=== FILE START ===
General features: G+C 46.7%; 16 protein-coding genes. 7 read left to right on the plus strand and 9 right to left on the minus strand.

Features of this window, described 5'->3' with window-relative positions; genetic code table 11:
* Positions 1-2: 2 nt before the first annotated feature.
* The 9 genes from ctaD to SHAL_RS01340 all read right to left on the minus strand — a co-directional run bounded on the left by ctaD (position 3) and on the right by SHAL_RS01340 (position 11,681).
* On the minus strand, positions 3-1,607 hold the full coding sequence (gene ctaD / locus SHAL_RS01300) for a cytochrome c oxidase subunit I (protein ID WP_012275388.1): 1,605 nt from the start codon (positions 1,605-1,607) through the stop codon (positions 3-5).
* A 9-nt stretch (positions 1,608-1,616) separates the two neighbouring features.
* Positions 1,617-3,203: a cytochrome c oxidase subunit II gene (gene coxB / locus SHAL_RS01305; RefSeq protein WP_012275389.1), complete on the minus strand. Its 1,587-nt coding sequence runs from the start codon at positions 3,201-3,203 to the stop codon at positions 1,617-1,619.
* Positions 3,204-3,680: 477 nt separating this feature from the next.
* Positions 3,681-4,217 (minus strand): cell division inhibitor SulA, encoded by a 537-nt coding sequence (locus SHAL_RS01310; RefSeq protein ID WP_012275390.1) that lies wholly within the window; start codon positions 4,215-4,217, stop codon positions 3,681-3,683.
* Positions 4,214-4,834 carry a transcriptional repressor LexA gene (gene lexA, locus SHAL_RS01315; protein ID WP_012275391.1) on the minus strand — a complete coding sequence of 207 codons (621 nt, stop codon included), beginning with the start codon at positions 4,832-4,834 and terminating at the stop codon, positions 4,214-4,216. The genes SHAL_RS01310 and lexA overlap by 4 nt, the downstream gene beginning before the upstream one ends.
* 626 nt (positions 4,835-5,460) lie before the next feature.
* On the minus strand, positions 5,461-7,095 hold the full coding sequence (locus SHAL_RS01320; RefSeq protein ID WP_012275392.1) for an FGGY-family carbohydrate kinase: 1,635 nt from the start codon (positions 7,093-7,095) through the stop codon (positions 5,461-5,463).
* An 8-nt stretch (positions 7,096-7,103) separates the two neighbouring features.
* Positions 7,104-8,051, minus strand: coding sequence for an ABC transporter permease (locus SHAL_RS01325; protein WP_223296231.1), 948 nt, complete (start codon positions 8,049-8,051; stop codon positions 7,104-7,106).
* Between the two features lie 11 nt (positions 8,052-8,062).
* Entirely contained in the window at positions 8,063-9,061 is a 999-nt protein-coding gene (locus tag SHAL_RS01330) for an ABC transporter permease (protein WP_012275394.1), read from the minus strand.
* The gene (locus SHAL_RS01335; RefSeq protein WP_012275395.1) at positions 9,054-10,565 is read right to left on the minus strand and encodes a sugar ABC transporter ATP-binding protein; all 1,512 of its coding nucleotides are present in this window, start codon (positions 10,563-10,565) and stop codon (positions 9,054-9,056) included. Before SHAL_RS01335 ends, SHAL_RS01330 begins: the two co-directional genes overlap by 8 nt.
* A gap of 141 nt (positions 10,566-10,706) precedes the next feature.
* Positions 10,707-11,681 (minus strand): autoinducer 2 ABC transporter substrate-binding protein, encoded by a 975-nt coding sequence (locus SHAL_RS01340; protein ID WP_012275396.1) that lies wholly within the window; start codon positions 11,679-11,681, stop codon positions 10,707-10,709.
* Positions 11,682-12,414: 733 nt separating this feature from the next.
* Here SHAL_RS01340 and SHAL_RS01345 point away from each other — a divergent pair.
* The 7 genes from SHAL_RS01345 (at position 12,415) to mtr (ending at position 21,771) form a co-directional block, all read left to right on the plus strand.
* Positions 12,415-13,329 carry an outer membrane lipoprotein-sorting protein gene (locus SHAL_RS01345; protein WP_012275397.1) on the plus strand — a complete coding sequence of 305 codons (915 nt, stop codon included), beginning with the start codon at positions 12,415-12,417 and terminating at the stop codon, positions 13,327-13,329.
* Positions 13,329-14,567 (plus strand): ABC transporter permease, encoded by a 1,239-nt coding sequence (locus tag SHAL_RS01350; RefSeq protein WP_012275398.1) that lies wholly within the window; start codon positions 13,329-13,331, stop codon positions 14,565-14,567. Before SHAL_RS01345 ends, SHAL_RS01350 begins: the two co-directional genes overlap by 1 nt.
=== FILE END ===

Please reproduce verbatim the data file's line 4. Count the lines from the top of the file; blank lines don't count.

* The 9 genes from ctaD to SHAL_RS01340 all read right to left on the minus strand — a co-directional run bounded on the left by ctaD (position 3) and on the right by SHAL_RS01340 (position 11,681).